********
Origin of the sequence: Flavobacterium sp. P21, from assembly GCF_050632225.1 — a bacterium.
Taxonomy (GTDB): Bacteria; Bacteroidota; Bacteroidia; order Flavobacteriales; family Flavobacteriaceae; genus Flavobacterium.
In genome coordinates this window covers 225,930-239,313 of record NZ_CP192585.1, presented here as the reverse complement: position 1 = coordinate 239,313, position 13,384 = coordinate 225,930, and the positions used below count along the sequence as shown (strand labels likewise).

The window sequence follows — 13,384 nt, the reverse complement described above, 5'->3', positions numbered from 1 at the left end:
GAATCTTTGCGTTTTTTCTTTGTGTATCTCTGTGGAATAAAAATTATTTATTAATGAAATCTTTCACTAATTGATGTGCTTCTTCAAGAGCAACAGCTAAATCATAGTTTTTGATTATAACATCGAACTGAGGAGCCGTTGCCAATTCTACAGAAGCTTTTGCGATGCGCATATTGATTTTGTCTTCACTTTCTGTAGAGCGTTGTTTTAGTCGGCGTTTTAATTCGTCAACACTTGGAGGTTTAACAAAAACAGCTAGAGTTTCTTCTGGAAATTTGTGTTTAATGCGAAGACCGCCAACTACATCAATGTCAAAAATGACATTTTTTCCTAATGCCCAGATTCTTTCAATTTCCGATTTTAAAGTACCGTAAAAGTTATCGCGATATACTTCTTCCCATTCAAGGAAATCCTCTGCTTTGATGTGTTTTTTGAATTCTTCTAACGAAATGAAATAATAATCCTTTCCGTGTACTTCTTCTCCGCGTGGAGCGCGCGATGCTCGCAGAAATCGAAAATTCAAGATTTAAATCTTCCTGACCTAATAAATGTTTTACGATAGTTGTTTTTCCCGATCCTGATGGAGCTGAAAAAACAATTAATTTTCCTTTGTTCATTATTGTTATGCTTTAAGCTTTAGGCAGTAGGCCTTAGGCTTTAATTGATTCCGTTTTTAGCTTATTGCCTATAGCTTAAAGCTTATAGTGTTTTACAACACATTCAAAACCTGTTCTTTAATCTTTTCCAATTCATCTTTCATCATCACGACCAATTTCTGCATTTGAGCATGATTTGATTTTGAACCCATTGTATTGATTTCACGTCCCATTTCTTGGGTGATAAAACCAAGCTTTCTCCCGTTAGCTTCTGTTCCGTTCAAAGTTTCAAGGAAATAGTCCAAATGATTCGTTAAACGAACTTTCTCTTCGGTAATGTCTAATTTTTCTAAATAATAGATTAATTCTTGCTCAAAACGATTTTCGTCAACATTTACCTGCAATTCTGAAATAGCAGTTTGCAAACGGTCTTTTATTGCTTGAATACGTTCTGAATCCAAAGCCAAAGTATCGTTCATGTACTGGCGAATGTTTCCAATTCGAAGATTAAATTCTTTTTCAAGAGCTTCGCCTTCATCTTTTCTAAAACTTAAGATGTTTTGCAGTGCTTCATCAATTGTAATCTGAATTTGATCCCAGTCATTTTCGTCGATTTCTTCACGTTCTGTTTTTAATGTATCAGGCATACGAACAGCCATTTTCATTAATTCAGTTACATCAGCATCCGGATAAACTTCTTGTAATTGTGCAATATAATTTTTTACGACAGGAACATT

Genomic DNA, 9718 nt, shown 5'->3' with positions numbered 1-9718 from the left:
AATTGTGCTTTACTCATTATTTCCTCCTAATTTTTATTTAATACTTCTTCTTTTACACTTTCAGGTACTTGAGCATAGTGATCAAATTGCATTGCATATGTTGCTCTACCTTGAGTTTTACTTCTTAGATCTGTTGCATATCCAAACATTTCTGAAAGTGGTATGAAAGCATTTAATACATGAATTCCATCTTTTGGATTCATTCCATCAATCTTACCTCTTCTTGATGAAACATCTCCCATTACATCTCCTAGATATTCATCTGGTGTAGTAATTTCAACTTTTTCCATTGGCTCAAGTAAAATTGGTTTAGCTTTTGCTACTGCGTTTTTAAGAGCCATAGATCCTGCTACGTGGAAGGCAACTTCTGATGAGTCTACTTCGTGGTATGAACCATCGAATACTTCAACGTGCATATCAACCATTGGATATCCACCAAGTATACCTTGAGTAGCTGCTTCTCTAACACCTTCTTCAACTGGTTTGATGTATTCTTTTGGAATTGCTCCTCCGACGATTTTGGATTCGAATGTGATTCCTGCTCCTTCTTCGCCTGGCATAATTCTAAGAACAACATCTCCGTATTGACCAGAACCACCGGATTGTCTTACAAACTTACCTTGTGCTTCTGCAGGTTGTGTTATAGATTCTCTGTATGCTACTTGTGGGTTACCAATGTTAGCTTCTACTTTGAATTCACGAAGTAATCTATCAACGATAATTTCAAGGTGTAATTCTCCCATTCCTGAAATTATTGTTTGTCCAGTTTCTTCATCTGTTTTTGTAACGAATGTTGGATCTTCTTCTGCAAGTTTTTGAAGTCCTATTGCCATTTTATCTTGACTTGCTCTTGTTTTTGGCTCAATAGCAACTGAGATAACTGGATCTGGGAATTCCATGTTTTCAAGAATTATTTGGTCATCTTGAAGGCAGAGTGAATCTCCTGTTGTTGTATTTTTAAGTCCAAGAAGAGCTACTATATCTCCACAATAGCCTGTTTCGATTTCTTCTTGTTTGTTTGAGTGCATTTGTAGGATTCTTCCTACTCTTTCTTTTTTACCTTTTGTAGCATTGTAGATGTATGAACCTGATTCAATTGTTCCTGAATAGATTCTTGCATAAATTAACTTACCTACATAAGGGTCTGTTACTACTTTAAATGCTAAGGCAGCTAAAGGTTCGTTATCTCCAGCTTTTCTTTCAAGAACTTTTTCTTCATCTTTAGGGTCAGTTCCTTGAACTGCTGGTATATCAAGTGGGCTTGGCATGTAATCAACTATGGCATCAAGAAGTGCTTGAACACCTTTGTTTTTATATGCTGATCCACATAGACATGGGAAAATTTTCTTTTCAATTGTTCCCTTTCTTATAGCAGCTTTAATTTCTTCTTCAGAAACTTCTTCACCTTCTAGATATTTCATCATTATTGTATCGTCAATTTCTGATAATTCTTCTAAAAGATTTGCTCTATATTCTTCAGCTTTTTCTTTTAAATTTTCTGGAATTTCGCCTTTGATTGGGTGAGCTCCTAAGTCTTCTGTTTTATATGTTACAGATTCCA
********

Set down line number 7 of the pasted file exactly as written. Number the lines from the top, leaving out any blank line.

AATTGTGCTTTACTCATTATTTCCTCCTAATTTTTATTTAATACTTCTTCTTTTACACTTTCAGGTACTTGAGCATAGTGATCAAATTGCATTGCATATGTTGCTCTACCTTGAGTTTTACTTCTTAGATCTGTTGCATATCCAAACATTTCTGAAAGTGGTATGAAAGCATTTAATACATGAATTCCATCTTTTGGATTCATTCCATCAATCTTACCTCTTCTTGATGAAACATCTCCCATTACATCTCCTAGATATTCATCTGGTGTAGTAATTTCAACTTTTTCCATTGGCTCAAGTAAAATTGGTTTAGCTTTTGCTACTGCGTTTTTAAGAGCCATAGATCCTGCTACGTGGAAGGCAACTTCTGATGAGTCTACTTCGTGGTATGAACCATCGAATACTTCAACGTGCATATCAACCATTGGATATCCACCAAGTATACCTTGAGTAGCTGCTTCTCTAACACCTTCTTCAACTGGTTTGATGTATTCTTTTGGAATTGCTCCTCCGACGATTTTGGATTCGAATGTGATTCCTGCTCCTTCTTCGCCTGGCATAATTCTAAGAACAACATCTCCGTATTGACCAGAACCACCGGATTGTCTTACAAACTTACCTTGTGCTTCTGCAGGTTGTGTTATAGATTCTCTGTATGCTACTTGTGGGTTACCAATGTTAGCTTCTACTTTGAATTCACGAAGTAATCTATCAACGATAATTTCAAGGTGTAATTCTCCCATTCCTGAAATTATTGTTTGTCCAGTTTCTTCATCTGTTTTTGTAACGAATGTTGGATCTTCTTCTGCAAGTTTTTGAAGTCCTATTGCCATTTTATCTTGACTTGCTCTTGTTTTTGGCTCAATAGCAACTGAGATAACTGGATCTGGGAATTCCATGTTTTCAAGAATTATTTGGTCATCTTGAAGGCAGAGTGAATCTCCTGTTGTTGTATTTTTAAGTCCAAGAAGAGCTACTATATCTCCACAATAGCCTGTTTCGATTTCTTCTTGTTTGTTTGAGTGCATTTGTAGGATTCTTCCTACTCTTTCTTTTTTACCTTTTGTAGCATTGTAGATGTATGAACCTGATTCAATTGTTCCTGAATAGATTCTTGCATAAATTAACTTACCTACATAAGGGTCTGTTACTACTTTAAATGCTAAGGCAGCTAAAGGTTCGTTATCTCCAGCTTTTCTTTCAAGAACTTTTTCTTCATCTTTAGGGTCAGTTCCTTGAACTGCTGGTATATCAAGTGGGCTTGGCATGTAATCAACTATGGCATCAAGAAGTGCTTGAACACCTTTGTTTTTATATGCTGATCCACATAGACATGGGAAAATTTTCTTTTCAATTGTTCCCTTTCTTATAGCAGCTTTAATTTCTTCTTCAGAAACTTCTTCACCTTCTAGATATTTCATCATTATTGTATCGTCAATTTCTGATAATTCTTCTAAAAGATTTGCTCTATATTCTTCAGCTTTTTCTTTTAAATTTTCTGGAATTTCGCCTTTGATTGGGTGAGCTCCTAAGTCTTCTGTTTTATATGTTACAGATTCCA